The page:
QoT, re your last sentence of course I have no proof other than my own anecdote. It would be very interesting to see a survey on this question though would it not? Something like… all tings being equal would you want to travel by public or private transport?

          • Felix 9.1.2.1.5

            It’s probably not useful to get all binary about this stuff, there are all kinds of ways people want to move around. Mass transit is great for moving a lot of people in one direction at the same time every day and that’s an important part of the solution, city loop buses are another, but I don’t see private vehicles disappearing any time soon.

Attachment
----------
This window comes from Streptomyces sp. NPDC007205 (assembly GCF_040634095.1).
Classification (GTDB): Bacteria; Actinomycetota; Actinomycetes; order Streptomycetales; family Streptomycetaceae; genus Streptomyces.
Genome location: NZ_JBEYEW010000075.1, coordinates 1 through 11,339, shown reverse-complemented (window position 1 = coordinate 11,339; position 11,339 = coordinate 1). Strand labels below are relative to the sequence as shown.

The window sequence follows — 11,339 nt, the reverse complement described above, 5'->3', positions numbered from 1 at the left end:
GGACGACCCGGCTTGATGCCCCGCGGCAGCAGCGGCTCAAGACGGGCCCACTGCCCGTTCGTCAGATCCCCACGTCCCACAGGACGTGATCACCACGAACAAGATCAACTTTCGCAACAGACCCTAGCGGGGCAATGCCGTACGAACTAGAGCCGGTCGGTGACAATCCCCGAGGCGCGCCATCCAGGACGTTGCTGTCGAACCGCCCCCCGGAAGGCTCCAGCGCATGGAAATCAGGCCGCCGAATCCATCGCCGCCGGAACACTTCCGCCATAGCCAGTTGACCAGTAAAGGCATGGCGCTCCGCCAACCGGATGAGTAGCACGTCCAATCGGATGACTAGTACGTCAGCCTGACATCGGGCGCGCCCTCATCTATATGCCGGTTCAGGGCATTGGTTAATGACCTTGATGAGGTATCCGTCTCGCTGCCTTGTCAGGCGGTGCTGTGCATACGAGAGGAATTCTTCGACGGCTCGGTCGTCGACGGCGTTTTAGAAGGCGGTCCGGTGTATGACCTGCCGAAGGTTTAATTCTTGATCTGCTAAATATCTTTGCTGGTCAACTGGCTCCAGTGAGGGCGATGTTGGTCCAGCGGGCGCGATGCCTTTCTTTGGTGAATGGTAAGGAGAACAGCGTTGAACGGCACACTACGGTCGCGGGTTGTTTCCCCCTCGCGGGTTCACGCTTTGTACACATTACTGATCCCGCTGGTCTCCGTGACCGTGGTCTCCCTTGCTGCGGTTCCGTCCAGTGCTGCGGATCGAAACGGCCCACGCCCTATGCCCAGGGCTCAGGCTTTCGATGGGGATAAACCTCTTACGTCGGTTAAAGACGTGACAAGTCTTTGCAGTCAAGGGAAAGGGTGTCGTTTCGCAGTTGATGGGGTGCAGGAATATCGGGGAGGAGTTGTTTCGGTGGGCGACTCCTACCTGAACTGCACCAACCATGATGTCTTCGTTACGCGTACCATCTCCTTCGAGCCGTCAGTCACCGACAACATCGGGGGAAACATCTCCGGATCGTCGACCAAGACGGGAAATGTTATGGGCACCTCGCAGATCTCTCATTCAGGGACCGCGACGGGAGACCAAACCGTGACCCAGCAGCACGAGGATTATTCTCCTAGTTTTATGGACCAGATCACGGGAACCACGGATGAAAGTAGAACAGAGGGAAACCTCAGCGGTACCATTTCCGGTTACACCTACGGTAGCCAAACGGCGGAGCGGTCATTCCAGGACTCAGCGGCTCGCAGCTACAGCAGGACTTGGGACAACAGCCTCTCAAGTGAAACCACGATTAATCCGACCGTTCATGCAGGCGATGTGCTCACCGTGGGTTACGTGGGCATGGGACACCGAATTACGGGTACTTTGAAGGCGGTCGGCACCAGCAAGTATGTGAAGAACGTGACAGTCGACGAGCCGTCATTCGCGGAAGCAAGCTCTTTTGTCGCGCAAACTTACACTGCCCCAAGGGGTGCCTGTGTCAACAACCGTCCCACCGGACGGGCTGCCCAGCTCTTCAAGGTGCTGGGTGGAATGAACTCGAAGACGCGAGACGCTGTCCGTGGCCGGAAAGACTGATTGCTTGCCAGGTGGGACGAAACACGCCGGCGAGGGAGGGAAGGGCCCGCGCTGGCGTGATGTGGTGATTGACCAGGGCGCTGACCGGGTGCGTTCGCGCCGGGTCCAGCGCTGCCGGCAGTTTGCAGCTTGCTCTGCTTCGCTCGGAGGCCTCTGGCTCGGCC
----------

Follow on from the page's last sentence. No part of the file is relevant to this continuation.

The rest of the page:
The way we use them and the way we own them will probably change dramatically though.

            This is really interesting – if I were living in the city I’d definitely be joining up. I might anyway depending how my plans this year play out, if I’m visiting Auckland regularly it could be well worth it.

          • Pascal's bookie 9.1.2.1.6

            Something like all tings being equal would you want to travel by public or private transport?

            We could ask that, and I’d bet you’d be right. But what would’ve we learned? Nothing useful IMV.

            Perhaps a more useful question might be:

            Assuming global warming is most likely to be a problem that we should be doing something to mitigate, and that public transport is more efficient, and that we aren’t going to suddenly cure congestion and parking problems with magic, does it make sense for the government to spend more money on public transport, rather than less?

            perhaps that’s too long. How about:

            seeing how in’t real world all things aren’t equal, should we choose the smarter option over the dumber one?